“Where Do I Start?” ― Creating Your First e-Learning Course

working on the first e-learning courseCreating your first e-learning course can seem like a daunting, if not impossible, task. An endeavor that fills you with questions: How do you come up with the appropriate content? How do you organize your material? How do you go about with your eLearning content development process? How can you tell when your e-learning course is ready? Where do you even start? Is there a defibrillator nearby?

Take a deep breath and relax. We’re here to help you with solid, time-tested, advice that has worked for countless educators. After all, writing e-learning courses is not rocket science (except if you’re writing rocket-science courses, in which case it is). 

Begin at the beginning

Writers call it “fear of the blank page”. In your case it’s more like fear of a blank screen, but the point remains: how do even begin to fill all this empty space and get started on that e-learning course?

We won’t get any awards for originality for saying this, but why don’t you begin at the beginning? Don’t feel pressed to complete the first chapter or even the first page at your first sitting. Merely writing the first paragraph of the first chapter is a great way to overcome your fear. More often than not you’ll find that the next paragraph will come by itself. And then the next.

Create a high level outline

If forcing yourself to write the first paragraph of your e-learning course worked to get you started, then you could go on and continue linearly until you finish a first rough draft. A lot of writers work this way. Jack Kerouac, famously, taped paper together in huge rolls, so he wouldn’t be disturbed by changing sheets on his typewriter while writing tens of pages in one go.

If you’re a more conceptual kind of person, however, you can start by creating a high level outline of your content. List its chapters and, if you can, its sub-chapters. Try various arrangements of the chapters to see what works best. If you get any ideas about the contents of a chapter, scribble them down too.

This overview and any notes you keep, can serve you as the basic skeleton of your e-learning course. Don’t wait until you got it perfectly right. You can always add new chapters, remove existing ones, and re-arrange them to your heart’s content later.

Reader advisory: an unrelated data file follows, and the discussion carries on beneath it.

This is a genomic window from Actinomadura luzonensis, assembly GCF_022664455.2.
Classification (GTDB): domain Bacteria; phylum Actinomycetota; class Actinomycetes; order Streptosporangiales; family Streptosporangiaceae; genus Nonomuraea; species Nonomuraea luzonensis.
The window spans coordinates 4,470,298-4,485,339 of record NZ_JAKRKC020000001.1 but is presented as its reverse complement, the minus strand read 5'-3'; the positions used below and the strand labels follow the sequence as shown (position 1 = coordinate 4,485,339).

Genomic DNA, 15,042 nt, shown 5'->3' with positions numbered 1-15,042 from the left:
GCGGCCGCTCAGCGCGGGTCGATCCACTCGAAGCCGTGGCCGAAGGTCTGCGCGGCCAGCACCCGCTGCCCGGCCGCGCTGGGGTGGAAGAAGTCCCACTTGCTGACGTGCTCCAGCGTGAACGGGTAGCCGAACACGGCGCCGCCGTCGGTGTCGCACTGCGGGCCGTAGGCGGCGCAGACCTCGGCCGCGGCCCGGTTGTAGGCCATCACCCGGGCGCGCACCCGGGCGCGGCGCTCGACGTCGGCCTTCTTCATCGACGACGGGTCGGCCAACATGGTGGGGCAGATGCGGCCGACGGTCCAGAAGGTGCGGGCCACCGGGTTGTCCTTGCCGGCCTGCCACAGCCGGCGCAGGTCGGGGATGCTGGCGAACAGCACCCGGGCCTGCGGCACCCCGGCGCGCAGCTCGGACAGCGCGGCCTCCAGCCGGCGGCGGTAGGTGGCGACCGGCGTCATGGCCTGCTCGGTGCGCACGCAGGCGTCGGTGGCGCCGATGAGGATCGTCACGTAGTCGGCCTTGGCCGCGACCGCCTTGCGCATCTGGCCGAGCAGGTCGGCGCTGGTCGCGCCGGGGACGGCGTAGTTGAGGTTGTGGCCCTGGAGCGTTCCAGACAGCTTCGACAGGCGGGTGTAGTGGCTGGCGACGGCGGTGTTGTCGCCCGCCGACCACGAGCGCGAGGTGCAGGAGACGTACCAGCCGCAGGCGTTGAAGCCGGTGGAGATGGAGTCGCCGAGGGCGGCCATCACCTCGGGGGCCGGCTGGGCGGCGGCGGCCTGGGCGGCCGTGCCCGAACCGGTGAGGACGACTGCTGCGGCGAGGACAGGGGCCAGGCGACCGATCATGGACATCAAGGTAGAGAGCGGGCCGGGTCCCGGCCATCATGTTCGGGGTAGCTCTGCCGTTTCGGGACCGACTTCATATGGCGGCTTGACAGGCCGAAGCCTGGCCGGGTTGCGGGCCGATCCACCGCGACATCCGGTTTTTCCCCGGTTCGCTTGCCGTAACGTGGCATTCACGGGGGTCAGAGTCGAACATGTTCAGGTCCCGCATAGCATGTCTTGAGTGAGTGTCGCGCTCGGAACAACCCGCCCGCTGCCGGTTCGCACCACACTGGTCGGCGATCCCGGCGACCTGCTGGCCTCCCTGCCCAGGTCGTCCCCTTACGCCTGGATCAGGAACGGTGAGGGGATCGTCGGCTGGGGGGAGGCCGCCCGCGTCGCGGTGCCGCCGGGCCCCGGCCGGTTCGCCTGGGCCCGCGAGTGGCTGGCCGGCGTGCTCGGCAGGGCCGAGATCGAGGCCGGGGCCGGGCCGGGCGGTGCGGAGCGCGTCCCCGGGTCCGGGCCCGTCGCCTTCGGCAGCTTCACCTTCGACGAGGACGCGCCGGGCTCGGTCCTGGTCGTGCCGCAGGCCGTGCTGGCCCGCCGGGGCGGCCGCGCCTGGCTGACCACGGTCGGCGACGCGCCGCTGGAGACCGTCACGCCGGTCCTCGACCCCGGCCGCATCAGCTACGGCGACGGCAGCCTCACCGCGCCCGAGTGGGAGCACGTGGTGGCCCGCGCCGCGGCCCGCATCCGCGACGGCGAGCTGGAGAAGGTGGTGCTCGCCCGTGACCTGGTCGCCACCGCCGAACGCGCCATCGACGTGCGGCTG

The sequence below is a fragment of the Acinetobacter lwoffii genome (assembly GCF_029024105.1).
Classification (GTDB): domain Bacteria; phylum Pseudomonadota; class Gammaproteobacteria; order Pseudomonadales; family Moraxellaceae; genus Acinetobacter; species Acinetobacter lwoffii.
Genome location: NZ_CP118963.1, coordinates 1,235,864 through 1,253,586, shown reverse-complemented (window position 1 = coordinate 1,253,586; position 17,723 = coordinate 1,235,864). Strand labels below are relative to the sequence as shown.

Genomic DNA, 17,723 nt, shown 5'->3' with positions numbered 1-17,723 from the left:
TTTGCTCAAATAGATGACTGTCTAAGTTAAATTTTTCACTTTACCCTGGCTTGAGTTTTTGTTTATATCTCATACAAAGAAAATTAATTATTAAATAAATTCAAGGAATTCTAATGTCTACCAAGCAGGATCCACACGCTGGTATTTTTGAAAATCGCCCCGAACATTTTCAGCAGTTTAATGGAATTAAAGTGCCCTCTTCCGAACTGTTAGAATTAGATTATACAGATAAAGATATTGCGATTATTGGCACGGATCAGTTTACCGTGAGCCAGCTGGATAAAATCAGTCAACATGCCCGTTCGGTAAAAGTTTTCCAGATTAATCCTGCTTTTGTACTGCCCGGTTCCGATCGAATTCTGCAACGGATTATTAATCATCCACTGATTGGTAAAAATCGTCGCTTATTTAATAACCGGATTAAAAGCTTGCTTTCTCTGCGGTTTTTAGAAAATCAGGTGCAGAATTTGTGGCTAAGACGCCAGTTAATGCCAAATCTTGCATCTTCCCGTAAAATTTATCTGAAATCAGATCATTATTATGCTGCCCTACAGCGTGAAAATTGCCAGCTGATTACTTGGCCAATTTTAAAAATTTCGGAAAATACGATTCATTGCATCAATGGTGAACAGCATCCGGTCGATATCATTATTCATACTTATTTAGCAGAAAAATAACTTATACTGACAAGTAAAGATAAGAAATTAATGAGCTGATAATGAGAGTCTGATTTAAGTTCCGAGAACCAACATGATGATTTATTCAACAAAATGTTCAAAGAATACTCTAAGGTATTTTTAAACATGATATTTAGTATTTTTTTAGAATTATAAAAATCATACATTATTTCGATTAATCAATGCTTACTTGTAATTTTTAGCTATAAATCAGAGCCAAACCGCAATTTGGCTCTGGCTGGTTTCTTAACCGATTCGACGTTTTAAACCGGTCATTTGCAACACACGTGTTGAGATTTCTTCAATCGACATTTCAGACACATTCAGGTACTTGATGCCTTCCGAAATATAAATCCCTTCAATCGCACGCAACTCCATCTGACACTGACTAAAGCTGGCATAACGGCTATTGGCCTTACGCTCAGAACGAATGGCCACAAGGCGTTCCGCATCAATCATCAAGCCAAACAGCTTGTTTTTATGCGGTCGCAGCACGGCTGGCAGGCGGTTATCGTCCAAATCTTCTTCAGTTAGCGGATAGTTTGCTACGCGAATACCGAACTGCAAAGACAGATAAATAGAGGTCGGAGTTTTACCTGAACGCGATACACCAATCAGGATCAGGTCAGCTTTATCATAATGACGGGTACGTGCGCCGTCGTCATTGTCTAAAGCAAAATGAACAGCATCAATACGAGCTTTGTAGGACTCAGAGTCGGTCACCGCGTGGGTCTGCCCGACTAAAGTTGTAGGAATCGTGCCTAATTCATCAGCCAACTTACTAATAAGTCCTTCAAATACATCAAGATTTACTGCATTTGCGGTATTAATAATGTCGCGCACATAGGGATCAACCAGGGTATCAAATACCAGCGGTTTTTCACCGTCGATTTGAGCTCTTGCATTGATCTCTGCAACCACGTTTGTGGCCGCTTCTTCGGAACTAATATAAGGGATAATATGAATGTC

Stick to a routine

Now that you’ve hit the ground running, so to speak, it’s important not to lose any momentum. That doesn’t mean that you have to write for long hours every day until you’re dead from exhaustion ― in fact that can be downright counterproductive and burn you out.

What you need to do is stick to a specific writing routine. Set some hours everyday aside for writing. It worked for Hemingway (or Stephen King, if that’s your thing), and it can work for you too.

Set a specific, attainable goal, like 300 words per day. If you set a much higher goal, you’ll inevitably get tired at some point, and give up on the whole venture. If on the other hand you keep a steady pace, you’ll have a thick book worth of material in six months or so.

Borrow, copy and steal

“Lesser artists borrow”, says the old adage, “great artists steal”. Of course you’ll want to avoid a lawsuit and a lengthy trial, but that doesn’t mean you can’t in between copy, learn, and adapt content from other people and services.

Check books with the same or similar subject matter. Check the work of your competitors and colleagues. How are their classes structured? What are the advantages in what and how the teach? What are the disadvantages? Do they have something good you can use in your own material?

You should draw the line at stealing. The original author has the copyright and the moral right to his content. Getting some inspiration is OK, copying verbatim is not. Tell your story, your way. And if you have to quote them, make sure that people know where the quote comes from.

Move fast, fill-in details later

Whatever you do, don’t spend all your time belaboring some specific chapter or content, even if it’s a particularly tricky one. Move fast, continue to write page after page, and only come in fill the details it. As we already said, momentum and steady pace is more important than detail work, at least in the first stages.

Start with a rough sketch. You can always come back later and add anything you missed the first time. As you keep doing several passes on the content, the e-learning course will start to shape up to its final form.


Unless you’re some kind of prodigy, the secret to creating a polished end result is not some magical ability to conceive it in its perfect final form (the way Mozart wrote his operas), but rather constant iteration and refinement (the way Beethoven toiled on his symphonies).

So iterate away. Write a first draft, then a second one, change things here and there, flesh out generic outlines, etc, until you are satisfied with the final results.

Don’t just judge your progress yourself though: ask around, collect feedback with surveys, plan for improvements, have some students take your e-learning course for a test drive, analyze their test and learning statistcs, optimize whatever needs optimizing, etc.

When you’re done, you’ll know it. Plus, even if you don’t, “where do I stop” is a much better problem to have than “where do I start”.

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